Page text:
June 9, 2012 Clients

Recruiting and Retention tips and tricks

In a recessing economy, employees have fewer opportunities to take a job at another company, but entrepreneurs would be negligent to take their fingers off the pulse of company morale, simply because employees have fewer options.

So what’s one of the biggest reasons people quit their jobs, you ask?  One of the major reasons includes being dissatisfied management and the cramped confines of a small, inconsistent business. In bigger companies, there are more opportunities to move vertically, if you’re dissatisfied with a particular supervisor, whereas smaller companies may have fewer options so they run the risk of losing an employee. Research shows: companies where employee loyalty rates are high, policies that serve the dual purpose of attracting potential employees and keeping current employees interested in their jobs, have been implemented.

RECRUITING THE RIGHT STAFF

Replacing an employee in your company costs approximately three times his or her wages in lost productivity, training, and recruiting costs. With the skills shortages plaguing our corporate markets, the problem aren’t finding employees- it’s finding the right employees. Top talents are attracted to competitive wages, good benefits, and plenty of growth opportunities, as well as opportunities where they are empowered to add value. The key to employee longevity and its corresponding effect on the bottom line is to reduce the risk of a mismatch before making an offer.

Here are a few ways to reduce the risk of a bad employment decision.

  • Screening begins with preliminary E-mail questions and a phone interview. About 25% of candidates are eliminated at this stage
  • Keep track of the best-performing employees and attempt to isolate which characteristics make them productive. Use this information as a guide in acquisition.
  • Innovation is imperative, as intelligent applicants know how to manipulate the system. One of the most effective ways to hire is with behavioural interviewing, focused on the isolated characteristics that have identified with top performers.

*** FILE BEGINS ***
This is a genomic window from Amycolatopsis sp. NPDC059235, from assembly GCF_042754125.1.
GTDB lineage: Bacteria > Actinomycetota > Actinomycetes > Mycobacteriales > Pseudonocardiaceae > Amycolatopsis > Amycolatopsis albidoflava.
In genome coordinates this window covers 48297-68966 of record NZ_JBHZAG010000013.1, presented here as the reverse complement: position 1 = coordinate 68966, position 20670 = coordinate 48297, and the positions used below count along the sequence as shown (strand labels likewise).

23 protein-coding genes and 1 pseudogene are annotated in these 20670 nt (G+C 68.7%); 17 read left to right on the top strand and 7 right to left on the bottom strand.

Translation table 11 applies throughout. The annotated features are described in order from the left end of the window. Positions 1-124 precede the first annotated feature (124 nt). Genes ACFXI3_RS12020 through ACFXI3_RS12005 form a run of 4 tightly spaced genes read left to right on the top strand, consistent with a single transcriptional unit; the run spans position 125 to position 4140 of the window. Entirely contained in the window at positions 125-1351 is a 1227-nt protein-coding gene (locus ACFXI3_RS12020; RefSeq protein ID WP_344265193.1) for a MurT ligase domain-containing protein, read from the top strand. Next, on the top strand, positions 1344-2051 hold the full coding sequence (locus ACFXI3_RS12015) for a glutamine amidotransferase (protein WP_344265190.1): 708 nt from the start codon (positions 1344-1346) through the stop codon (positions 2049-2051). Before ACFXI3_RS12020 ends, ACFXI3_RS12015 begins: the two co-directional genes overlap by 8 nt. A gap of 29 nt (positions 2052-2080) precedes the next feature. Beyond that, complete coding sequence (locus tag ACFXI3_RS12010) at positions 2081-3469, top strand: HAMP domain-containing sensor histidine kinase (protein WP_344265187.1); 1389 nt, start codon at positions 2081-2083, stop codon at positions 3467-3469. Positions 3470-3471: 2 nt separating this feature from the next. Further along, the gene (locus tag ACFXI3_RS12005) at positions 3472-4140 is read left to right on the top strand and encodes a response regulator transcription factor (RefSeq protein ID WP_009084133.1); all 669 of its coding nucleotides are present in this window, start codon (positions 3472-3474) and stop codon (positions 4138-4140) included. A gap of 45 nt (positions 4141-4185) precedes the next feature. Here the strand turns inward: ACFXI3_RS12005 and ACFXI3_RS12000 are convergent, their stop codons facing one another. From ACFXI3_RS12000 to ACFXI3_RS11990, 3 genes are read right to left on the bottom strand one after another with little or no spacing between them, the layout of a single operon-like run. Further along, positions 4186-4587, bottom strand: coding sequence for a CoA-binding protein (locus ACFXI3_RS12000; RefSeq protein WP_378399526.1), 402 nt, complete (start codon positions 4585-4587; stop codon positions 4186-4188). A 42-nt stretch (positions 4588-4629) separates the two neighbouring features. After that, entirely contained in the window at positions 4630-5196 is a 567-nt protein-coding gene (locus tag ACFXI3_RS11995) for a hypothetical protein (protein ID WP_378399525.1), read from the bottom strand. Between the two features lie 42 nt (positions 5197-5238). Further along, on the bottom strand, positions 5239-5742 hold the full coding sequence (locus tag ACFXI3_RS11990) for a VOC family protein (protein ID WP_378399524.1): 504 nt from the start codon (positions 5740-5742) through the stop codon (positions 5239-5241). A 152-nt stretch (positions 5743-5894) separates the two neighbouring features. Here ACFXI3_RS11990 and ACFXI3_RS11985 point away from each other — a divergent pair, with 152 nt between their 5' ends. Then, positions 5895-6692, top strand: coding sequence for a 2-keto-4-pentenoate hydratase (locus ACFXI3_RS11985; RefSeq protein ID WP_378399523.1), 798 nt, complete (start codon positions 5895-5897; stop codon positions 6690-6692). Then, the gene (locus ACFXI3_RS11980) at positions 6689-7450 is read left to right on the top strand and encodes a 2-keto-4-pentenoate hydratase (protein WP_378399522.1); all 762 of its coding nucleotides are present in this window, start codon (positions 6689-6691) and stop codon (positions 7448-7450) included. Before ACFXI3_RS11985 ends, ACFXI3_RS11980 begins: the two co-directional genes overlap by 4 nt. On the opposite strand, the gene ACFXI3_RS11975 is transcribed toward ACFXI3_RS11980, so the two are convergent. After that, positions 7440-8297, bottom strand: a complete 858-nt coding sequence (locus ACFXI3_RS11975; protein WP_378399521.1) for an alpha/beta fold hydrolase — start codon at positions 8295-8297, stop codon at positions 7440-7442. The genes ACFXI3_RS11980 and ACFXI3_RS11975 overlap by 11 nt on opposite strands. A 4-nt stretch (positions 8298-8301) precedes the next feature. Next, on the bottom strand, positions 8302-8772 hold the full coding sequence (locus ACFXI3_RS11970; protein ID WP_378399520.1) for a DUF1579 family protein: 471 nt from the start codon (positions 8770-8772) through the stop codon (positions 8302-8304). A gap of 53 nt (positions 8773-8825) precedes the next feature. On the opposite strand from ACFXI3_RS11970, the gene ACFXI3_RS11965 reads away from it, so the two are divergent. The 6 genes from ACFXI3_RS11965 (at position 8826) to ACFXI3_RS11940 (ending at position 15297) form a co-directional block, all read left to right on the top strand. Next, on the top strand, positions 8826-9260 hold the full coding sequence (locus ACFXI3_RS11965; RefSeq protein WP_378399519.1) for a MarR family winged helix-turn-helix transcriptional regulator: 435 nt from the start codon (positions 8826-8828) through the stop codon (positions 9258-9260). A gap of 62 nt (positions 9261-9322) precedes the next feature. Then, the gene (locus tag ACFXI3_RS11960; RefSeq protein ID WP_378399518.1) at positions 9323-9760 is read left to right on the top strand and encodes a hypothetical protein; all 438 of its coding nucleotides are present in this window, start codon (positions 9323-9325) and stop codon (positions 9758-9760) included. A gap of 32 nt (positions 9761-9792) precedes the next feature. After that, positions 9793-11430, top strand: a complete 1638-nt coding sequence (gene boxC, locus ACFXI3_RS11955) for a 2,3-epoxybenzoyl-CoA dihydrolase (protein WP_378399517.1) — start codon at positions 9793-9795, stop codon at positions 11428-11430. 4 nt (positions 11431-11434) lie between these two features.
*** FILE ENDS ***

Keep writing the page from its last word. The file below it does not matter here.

• Give hiring priority to people who live in proximity of the office, because they believe that long commutes are detrimental to a work-life balance.
  • During the hiring process four characteristics are evaluated: drive, influence, steadiness, and compliance. These are used to build profiles for new hires. All employees’ results should be public knowledge, as it helps people understand each other and get along.
  • Ensure that competency based references are conducted.

 

HOW TO IMPROVE EMPLOYEE RETENTION: MOTIVATION IS NOT ENOUGH

Bonuses, vacation days, office parties, and many of the tools in a business owner’s arsenal revolve around rewarding employees for a job well done and motivating them to produce similarly stunning results in the future. There are two issues generally going on with employees at any given time: there are ‘shoves,’ things that demotivate people, and then there are ‘tugs,’ the things that motivate you- that tug at you to stay at the organization. While these factors will differ for every employee, leaders often make the mistake of focusing on the motivators without adequately considering what ‘rubs people the wrong way’.

Here are a handful of instructions on how to retain staff

  • Give employees a role in setting company goals. By setting quarterly goals with rewards included, such as iPods for the whole team or a trip to a nice restaurant, encourages employees beyond the competitive and potentially divisive realm of salary bonuses. In addition to spurring employees into productivity, this team structure can make them happier in the workplace. There’s evidence that being in cohesive work groups, where members like each other reduces a high staff turnover.
  • Stay in touch with what your employees needs are. Holding quarterly check-ins with every employee or even considering a quarterly anonymous suggestion box to see what motivates and demotivates them. This can give foresight into potential morale problems much sooner than one would ordinarily expect them.
  • Talent and skill utilization is another environmental factor that employees seek in your workplace. A motivated employee wants to contribute to work areas outside of his specific job description. How many people could contribute more than what they currently do? You need to know their skills, talent and experience and thus, take the time to tap into it.
  • Give employees room to innovate. While employees might be suspicious at first if they’ve never been presented with decision making power before, they will more often than not, adapt to and thrive in an environment that gives them additional control.

Take a look at your organization Are you doing your best to retain your top talent? Implement these tips in your organization to retain your desired employees and attract the best talent, too.

 

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